The Fair Employment and Housing Council has finalized new regulations that will further limit employers’ ability to consider criminal history when making employment decisions. The new regulations are scheduled to take effect on July 1, 2017. Before the effective date, California employers should review how they collect and use criminal histories in making employment decisions, whether as to job applicants or current employees, and make appropriate adjustments to their policies and practices.
Existing California law prohibits employers from asking job applicants to provide information concerning:
- Convictions for most marijuana possession offenses more than two years old;
- Detentions or arrests not resulting in conviction (except those for which the applicant is released but awaiting trial);
- Convictions that have been judicially dismissed or ordered sealed;
- Information concerning a referral to or participation in a work/education program as part of probation.
Existing California law also limits an employer’s ability to obtain and use criminal records when making decisions concerning current employees. And, local “Ban the Box” ordinances, such as the City of San Francisco’s “Fair Chance Ordinance” and the Los Angeles “Fair Chance Initiative for Hiring,” further restrict employers’ ability to inquire about and use criminal background information when making employment decisions. (See advisory on the Los Angeles Fair Chance Initiative) The new regulations represent the FEHC’s first substantive foray into this issue and largely mirror the EEOC’s Enforcement Guidance, adopted in 2012, regarding the use of criminal records for employment purposes.
While the Enforcement Guidance touches briefly on the issue of disparate treatment, its major focus is on the possible adverse impact that the use of the criminal records for employment purposes may have on protected groups. The Guidance does not prohibit the use of criminal records for employment purposes but does indicate that broad policies that result in the disproportionate exclusion of protected groups, such as African Americans, could violate Title VII, and the EEOC has mounted legal challenges to such policies. The stakes in such litigation can be high, as evidenced by a $3.13 million dollar settlement that the EEOC entered into with a large national employer in 2012. In that case, the EEOC alleged that the company’s policy of disqualifying all applicants with any criminal history had an adverse impact on African Americans.
Highlights of the Final FEHC Regulations
Similar to the EEOC Enforcement Guidance, the final FEHC regulations address the potential adverse impact that the use of criminal records for employment purposes could have on protected groups.
The final regulations place the initial burden on the applicant or employee to show that the employer’s consideration of criminal history has an adverse impact upon a protected group; this showing can be made using conviction statistics or “other evidence.” If an adverse impact is shown, the burden shifts to the employer to justify its policy by demonstrating that the policy is “job-related and consistent with business necessity,” as well as appropriately tailored to the specific circumstances. This showing must take into account at least the following factors:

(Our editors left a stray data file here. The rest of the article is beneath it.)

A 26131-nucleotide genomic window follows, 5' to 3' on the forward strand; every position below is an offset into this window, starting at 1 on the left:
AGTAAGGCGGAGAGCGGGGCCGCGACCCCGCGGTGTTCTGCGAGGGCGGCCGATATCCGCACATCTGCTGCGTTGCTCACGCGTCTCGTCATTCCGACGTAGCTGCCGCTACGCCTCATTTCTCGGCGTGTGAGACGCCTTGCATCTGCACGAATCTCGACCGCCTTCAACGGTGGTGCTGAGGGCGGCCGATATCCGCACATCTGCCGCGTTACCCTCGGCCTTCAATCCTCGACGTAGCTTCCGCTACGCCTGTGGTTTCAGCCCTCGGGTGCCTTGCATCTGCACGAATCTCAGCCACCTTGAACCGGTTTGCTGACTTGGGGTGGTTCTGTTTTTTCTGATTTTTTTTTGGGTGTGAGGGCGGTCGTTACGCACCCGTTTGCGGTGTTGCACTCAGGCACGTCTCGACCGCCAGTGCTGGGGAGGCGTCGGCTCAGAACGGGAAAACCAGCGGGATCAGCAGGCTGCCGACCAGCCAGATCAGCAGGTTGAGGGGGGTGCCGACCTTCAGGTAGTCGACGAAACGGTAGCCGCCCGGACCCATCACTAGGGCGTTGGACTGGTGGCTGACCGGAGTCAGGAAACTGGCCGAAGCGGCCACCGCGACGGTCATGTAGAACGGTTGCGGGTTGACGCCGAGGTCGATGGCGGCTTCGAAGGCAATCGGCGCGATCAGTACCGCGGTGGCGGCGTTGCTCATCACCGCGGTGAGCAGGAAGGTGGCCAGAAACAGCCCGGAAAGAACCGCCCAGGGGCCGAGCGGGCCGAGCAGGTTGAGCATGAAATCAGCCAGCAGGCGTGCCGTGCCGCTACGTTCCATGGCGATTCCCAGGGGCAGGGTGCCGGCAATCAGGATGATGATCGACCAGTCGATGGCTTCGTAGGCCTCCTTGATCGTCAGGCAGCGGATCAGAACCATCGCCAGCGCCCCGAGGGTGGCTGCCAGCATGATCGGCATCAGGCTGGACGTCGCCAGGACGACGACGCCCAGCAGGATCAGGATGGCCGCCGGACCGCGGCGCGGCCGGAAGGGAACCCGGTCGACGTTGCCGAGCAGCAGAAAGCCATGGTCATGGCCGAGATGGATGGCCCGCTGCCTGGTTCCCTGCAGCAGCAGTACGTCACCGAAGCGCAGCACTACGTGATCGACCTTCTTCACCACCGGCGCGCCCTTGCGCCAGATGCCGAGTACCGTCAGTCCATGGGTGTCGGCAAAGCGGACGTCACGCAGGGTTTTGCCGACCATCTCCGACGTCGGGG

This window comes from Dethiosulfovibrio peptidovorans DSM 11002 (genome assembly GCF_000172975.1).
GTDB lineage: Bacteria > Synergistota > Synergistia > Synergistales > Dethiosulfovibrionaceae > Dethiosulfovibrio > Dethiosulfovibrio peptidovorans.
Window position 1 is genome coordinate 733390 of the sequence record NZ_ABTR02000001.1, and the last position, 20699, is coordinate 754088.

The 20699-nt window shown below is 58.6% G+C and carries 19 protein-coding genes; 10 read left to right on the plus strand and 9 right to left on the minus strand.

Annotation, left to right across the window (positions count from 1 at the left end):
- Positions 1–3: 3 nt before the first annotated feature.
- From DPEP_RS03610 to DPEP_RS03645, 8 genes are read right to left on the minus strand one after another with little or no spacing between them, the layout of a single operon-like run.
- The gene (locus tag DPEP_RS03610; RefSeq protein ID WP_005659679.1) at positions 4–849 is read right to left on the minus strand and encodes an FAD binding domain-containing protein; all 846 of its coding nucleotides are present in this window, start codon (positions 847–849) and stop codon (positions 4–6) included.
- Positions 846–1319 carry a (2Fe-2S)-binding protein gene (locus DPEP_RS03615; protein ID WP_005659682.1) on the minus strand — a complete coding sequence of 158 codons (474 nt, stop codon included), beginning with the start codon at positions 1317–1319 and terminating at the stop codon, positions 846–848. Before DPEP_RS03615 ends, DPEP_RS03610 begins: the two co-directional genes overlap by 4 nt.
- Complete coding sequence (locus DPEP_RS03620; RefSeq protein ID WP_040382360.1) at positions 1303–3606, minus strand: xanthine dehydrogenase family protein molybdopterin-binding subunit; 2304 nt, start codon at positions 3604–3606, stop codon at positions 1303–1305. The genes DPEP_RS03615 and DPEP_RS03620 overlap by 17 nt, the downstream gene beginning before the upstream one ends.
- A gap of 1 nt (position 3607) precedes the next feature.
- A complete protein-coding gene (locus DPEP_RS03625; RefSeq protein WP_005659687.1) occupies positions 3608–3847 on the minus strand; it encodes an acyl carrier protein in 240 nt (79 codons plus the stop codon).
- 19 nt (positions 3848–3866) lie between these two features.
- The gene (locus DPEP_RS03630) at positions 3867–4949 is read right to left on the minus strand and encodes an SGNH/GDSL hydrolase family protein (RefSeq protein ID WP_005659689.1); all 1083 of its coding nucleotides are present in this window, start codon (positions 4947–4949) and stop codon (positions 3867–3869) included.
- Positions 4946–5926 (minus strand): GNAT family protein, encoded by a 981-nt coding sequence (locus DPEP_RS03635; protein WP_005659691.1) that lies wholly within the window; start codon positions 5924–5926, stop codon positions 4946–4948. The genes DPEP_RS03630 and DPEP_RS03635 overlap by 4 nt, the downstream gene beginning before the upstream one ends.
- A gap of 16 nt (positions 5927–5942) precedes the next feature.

- a) The nature and gravity of the offense or conduct;
- b) The amount of time since the offense or conduct and/or completion of the sentence; and
- c) The nature of the job held or sought.
The regulations require the employer to show that the policy or practice in question bears a demonstrable relationship to an applicant’s successful performance of the specific job in question. Where the disqualification of individuals with certain criminal convictions from holding particular positions is required by applicable law—for example, in the case of peace officers and health care workers with access to controlled substances—that exclusion would be job-related and consistent with business necessity under the new regulations.
In those circumstances where a bright-line policy automatically disqualifies all applicants with certain types of past convictions, the employer faces a heightened burden to show that the across-the-board disqualification has “a direct and specific negative bearing on” an individual’s fitness for the specific position. Bright-line disqualification policies that include the use of conviction-related information that is seven or more years old are subject to a rebuttable presumption that they are not sufficiently tailored.
Even if an employer can show that its decision to disqualify individuals based upon certain criminal convictions is job-related and consistent with business necessity, an employee or applicant can still make a FEHA claim if he or she can demonstrate that there is a less discriminatory alternative, such as a more narrow list of disqualifying convictions, that serves the employer’s legitimate goals as effectively as the challenged policy or practice.
The final regulations allow applicants and employees a reasonable opportunity to present evidence that criminal background information is factually inaccurate before the employer takes adverse action against the individual. If the individual can show that the record is factually inaccurate, that record cannot be used for employment-related decisions.
The new regulations increase the risks associated with the use of criminal records for employment purposes and provide the Department of Fair Employment and Housing with an additional basis for challenging employer practices in this area. Employers are encouraged to consult with counsel to ensure that employment applications, job descriptions, and related hiring practices and policies are consistent with local, California and federal law.